Yes, I think of my parents, too. Well, Mum, anyway. My memory of my father in his late fifties is of a man who worked hard, but often came home from work and lay down on the couch and fell asleep. There again, he didn’t make 60 because he had a series of heart attacks and died. But Mum was always up and doing, being busy, cooking, knitting, popping round to see this person or that person, running a cub pack and working too.

      I do stay up past eight, but then I don’t get up early in the morning!

  2. Carol 18th January 2015 / 3:59 pm

    Stairs that grow taller every day are the very reason husband and I got a one story house when we moved here. I blame my low energy on the chemo that ended 7 years ago, but I know the reality – I give in to my lazy tendencies and hate exercise done for the sake of exercising. It must be disguised.
    But truly, I think your stairs could be growing – I think perhaps a curse placed by the star of the photo at the bottom of the stairs, the one with whom you have grown disenchanted.

    • Jay 18th January 2015 / 6:01 pm

      Ah, this would be OH’s solution, too, but I tell him ‘use it or lose it’! If I had no stairs to climb, I’m pretty sure I would soon be totally unable to climb stairs, so I’m determined to keep them, even if I have to go up on my hands and knees sometimes! Something that is so hard to do surely must be good for me!

      You could be right about the guy at the bottom there. I think maybe he’s heard us plotting about taking him down and putting up the Norman Rockwell posters …

  3. nick 18th January 2015 / 5:22 pm

    I wish I knew the answer to the sudden fatigue syndrome. Most of the day I have plenty of energy but I often doze off while watching TV in the evening. But it isn’t real tiredness because the chances are I’ll wake up at 4 am the next morning!

    Jenny is always coming over tired and going for a nap, and she’s not even 60.

    Some people would say it’s a modern-day syndrome of information overload plus too much multi-tasking plus a constant sense of urgency, which simply wears us all out. Somebody needs to find the answer PDQ!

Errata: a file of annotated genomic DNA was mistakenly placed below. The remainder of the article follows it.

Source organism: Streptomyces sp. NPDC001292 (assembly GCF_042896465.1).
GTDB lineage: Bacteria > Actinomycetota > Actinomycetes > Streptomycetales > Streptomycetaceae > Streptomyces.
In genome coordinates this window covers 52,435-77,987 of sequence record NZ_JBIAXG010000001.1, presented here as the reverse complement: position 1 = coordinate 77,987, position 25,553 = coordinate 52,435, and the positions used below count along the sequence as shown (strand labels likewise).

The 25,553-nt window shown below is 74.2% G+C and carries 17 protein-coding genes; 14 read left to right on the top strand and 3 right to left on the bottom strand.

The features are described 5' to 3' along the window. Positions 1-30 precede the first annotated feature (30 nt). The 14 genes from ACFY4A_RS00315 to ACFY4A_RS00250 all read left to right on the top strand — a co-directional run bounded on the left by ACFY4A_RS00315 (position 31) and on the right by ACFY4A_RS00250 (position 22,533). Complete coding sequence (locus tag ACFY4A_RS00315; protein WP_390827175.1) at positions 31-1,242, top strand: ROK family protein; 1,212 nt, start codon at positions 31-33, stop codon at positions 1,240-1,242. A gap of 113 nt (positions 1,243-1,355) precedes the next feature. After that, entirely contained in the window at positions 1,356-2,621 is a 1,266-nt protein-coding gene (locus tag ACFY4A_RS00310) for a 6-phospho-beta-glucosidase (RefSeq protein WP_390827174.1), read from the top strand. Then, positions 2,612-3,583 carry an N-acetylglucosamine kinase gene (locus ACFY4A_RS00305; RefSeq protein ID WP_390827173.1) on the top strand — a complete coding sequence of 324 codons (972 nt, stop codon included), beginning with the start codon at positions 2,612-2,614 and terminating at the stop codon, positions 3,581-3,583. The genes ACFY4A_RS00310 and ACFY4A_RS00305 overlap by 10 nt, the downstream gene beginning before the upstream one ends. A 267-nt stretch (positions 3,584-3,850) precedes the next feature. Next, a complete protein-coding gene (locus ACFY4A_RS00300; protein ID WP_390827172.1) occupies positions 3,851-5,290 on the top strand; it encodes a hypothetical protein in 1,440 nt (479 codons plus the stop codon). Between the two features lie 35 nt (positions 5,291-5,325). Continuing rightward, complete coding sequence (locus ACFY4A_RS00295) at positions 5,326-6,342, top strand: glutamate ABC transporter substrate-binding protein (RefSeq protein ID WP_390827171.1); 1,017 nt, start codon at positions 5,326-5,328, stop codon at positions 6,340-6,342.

• Jay 18th January 2015 / 6:04 pm

      It seems to be quite widespread, this problem, doesn’t it? Perhaps we are simply a generation who expect to feel young forever so we don’t cope well with the aging process?

      Or perhaps it is that information overload thing? I know for sure that if I play any kind of online game in the evenings I am snookered as far as sleeping goes. Too much visual input, flashing, jumping things all over the place – even though I turn the music off as a matter of habit, I think it messes with our brain chemistry.

      • nick 18th January 2015 / 7:16 pm

        When I think how my parents spent their spare time – doing nothing much except reading the papers and watching TV – and then I consider how our generation spends it – Facebook, Twitter, the internet, online shopping and banking etc – it’s not really surprising we’re all knackered.

        But I think Babs is right too. Regular exercise does keep the body ticking over. I walk for at least 30 minutes a day and I also do physical exercises. I’m sure that helps.

        • Jay 18th January 2015 / 10:34 pm

          Yep, you’re right. We walk at least 20 minutes twice a day with the dogs. There are some days when we really don’t want to go out there, and of course, if we are ill, then one or both of us might not go out at all, but all being well, yes, we do it.